What happens when you let Big Business regulate itself? – You get fracked.
Hydraulic fracturing — also known as fracking — is a controversial method of natural gas extraction that involves injecting a toxic chemical sludge into the surface of the earth until it rips open.
And it’s a case study in the dangers of letting giant corporations sidestep laws that protect our health, our investments and our environment.
Learn more about the risks of fracking, including how it could threaten your drinking water:
In 2005, then-Vice President Dick Cheney got fracking exempted from laws that keep our air and water clean. That exemption — known as the “Halliburton loophole” — allows oil and gas companies to force hazardous chemicals into underground water supplies.
As if that’s not enough, the Halliburton loophole is only one of seven exemptions for the oil and gas industries from major federal environmental laws like the Clean Air Act and National Environmental Policy Act.
The wholesale lack of federal tools to protect the public from fracking has created an inadequate patchwork of state regulations. As a result, companies are assaulting the environment and polluting drinking water supplies all over the country.
In Pennsylvania, a state with some of the most robust fracking regulations, one company — Chesapeake Appalachia LLC — racked up 149 environmental violations in just two and a half years.
While fracking is currently a hot-button issue, it is not a new practice. It was developed by Halliburton in the 1940s and has primarily been the scourge of communities in the Southwest.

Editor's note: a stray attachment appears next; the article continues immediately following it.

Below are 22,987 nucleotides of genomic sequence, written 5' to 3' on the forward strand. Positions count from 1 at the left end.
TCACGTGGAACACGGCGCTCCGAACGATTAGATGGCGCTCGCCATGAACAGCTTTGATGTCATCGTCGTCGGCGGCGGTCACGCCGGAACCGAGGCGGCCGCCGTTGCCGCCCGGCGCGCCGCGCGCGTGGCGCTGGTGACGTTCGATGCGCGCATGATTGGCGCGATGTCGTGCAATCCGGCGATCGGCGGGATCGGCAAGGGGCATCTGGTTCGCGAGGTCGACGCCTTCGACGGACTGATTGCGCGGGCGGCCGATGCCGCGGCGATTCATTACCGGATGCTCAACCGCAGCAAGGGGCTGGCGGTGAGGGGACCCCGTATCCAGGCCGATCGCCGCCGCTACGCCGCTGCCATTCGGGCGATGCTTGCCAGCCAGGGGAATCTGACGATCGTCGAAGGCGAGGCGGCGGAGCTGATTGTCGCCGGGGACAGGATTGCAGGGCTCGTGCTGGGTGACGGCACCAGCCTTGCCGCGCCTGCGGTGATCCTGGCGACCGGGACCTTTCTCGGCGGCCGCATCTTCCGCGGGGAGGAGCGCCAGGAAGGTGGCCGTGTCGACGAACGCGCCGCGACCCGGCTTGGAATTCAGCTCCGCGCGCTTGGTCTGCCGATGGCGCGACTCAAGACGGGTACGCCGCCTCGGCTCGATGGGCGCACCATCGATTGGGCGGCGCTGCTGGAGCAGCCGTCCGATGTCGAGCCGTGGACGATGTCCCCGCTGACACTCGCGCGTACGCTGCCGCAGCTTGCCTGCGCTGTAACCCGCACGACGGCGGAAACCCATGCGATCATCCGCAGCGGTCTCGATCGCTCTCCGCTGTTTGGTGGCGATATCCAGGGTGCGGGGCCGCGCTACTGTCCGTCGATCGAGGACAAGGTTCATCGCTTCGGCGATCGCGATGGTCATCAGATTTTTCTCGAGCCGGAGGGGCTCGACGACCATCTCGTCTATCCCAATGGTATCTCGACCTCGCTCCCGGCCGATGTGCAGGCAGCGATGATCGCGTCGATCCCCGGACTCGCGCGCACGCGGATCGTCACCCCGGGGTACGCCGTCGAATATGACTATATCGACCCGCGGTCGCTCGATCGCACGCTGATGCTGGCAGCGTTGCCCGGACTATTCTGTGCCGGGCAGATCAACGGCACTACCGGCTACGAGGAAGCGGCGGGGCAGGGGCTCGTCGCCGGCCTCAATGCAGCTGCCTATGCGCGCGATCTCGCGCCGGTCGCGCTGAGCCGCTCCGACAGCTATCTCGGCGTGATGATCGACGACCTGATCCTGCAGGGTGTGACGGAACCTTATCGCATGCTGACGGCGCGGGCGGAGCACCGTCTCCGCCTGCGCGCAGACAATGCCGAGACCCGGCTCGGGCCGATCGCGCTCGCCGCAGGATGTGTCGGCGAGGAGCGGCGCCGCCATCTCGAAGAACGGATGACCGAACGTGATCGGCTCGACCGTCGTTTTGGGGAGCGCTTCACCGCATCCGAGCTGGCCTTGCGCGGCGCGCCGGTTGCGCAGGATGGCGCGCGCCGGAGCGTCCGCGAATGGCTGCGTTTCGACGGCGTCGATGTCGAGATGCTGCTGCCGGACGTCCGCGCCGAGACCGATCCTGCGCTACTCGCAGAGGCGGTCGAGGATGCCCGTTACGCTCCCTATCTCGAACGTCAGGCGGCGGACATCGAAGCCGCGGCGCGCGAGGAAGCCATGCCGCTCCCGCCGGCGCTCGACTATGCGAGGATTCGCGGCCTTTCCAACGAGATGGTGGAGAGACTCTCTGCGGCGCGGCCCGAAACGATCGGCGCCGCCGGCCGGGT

The huge bump in fracking has been based on speculation that shale reserves in the Northeast could be the Saudi Arabia of natural gas. But even this is being challenged. The New York Times has recently reported that natural gas companies may be vastly overstating their reserves in what could be a giant Ponzi scheme.
To the credit of activists all over the country, the federal government has been forced to address fracking.
- The Environmental Protection Agency is investigating the effect of fracking on drinking water.
- A number of lawmakers have sent letters to the Securities and Exchange Commission asking it to investigate whether the industry has provided accurate information about the productivity of natural gas wells, particularly those involved in fracking.
- As part of President Obama’s “Blueprint for a Secure Energy Future,” the Secretary of Energy Advisory Board (SEAB) is exploring recommendations to better protect public health and the environment from fracking.
Public Citizen will be giving public comment with a list of recommendations at a SEAB meeting later this week. We will be giving you an opportunity to contribute to the dialogue, too, so stay tuned!
But investigations are only the first step toward curbing this unsafe practice. In the near term, legislative action to close loopholes that exempt fracking from federal law is needed. Meanwhile, all fracking activity should be suspended. Moving forward, shifting away from dangerous and dirty fuels is the only solution.